"Don't underestimate this idea of mine...to pause sometimes to look into these stains on walls, the ashes from the fire, the clouds, the mud, or other similar places. If these are well contemplated, you will find fantastic inventions that awaken the genius of the painter to new inventions, such as compositions of battles, animals, and men, as well as diverse composition of landscapes, and monstrous things, as devils and the like. This will do you well because they will awaken genius with this jumble of things..." - Leonardo Da Vinci
Finding patterns is how we learn, how we make sense of the inflooding of sensory information, and how solve new problems. Pattern recognition can be conscious or subconscious, and finding the best pattern to match a particular problem is as important as synthesizing a patter in the first place.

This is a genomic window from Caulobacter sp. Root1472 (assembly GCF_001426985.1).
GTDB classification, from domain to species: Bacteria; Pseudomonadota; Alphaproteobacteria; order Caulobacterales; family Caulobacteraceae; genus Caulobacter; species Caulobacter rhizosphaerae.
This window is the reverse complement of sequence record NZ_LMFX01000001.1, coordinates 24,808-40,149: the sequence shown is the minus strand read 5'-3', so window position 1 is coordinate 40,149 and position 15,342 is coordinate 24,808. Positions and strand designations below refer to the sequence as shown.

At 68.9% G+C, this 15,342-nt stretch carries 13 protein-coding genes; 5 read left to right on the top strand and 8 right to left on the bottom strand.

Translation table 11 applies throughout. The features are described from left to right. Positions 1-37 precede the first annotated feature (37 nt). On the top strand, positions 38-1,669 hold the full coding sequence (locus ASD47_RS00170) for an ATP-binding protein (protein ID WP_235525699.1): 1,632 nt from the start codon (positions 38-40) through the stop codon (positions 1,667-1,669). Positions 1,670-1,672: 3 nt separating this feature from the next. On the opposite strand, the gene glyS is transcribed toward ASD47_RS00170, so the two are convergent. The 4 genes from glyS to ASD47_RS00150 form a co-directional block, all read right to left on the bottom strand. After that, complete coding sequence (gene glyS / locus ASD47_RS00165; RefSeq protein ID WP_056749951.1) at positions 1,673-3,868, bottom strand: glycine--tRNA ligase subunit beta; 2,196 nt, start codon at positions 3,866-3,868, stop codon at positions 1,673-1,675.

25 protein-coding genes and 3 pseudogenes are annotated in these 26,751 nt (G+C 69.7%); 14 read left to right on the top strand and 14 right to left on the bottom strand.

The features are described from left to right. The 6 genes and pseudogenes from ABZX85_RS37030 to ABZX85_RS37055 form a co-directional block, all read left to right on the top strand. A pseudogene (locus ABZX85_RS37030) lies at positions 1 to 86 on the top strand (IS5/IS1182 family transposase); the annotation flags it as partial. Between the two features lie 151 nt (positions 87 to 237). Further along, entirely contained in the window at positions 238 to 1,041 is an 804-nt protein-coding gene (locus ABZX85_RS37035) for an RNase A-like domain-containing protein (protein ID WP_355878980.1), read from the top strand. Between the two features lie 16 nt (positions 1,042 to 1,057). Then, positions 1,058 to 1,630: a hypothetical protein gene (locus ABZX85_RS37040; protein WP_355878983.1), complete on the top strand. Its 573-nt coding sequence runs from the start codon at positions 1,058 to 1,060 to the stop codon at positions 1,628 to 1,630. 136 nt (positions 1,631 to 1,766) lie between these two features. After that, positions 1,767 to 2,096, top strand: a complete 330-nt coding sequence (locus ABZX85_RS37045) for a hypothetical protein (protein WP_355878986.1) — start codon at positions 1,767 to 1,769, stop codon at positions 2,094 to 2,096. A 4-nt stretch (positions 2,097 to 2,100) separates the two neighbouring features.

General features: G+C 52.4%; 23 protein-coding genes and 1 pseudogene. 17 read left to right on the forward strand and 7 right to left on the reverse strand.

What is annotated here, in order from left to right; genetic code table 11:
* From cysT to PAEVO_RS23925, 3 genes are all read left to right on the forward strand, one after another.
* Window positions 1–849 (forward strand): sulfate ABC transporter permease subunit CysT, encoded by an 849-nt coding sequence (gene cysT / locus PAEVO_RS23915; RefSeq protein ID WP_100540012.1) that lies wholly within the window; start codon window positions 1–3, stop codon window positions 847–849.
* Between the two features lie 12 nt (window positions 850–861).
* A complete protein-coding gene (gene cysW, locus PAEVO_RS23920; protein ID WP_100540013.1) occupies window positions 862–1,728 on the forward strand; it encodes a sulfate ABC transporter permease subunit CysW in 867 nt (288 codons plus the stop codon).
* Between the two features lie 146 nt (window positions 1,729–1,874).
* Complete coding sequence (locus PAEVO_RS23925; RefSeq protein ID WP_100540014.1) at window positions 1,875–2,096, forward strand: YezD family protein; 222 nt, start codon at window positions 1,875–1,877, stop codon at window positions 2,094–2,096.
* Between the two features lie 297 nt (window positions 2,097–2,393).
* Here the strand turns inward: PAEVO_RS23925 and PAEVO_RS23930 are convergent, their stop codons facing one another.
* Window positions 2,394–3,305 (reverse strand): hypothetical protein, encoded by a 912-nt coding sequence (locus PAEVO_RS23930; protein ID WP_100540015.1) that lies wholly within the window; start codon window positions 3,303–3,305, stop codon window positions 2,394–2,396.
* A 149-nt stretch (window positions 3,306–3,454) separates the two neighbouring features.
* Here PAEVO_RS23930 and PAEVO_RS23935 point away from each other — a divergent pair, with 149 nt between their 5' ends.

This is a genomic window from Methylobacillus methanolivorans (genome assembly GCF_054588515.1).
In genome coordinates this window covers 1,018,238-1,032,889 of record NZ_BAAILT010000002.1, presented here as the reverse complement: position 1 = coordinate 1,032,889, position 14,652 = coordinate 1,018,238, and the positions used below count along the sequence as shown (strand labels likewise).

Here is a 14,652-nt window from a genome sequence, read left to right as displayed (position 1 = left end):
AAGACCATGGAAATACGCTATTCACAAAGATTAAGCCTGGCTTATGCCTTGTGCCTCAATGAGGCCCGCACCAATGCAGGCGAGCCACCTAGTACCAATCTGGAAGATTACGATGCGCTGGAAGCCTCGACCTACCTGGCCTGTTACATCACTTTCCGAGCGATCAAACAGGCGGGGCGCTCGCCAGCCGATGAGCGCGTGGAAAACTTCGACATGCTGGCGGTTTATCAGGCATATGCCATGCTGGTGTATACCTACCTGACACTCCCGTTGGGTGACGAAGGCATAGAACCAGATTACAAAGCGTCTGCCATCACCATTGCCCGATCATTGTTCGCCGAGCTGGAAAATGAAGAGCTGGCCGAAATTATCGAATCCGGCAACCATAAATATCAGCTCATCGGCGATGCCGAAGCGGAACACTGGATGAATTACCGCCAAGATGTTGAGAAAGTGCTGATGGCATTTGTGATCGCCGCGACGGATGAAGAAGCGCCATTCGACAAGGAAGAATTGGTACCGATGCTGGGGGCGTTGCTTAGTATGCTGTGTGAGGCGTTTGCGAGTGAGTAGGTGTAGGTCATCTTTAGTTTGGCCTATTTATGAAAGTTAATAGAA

Here's some interesting work that found that the right prefrontal cortex can't help noticing visual patterns: "We informed subjects that the stimuli were presented in a random sequence, that there was no need to make explicit predictions and that there was no benefit in doing so...they still noticed patterns in the sequence." The right hemisphere is the dreamy, intuitive, and less verbal side of the brain.
So maybe that's how it is. There are parts of our brains that are always noticing and remembering patterns, but then they get filed away. Perhaps Da Vinci's trick was just a clever way of bringing them to consciousness and finding novel matches. Maurits Escher had a similar practice. He doodled faces and intersecting animals in the wood grain of his bathroom wall.
Patterns Press Release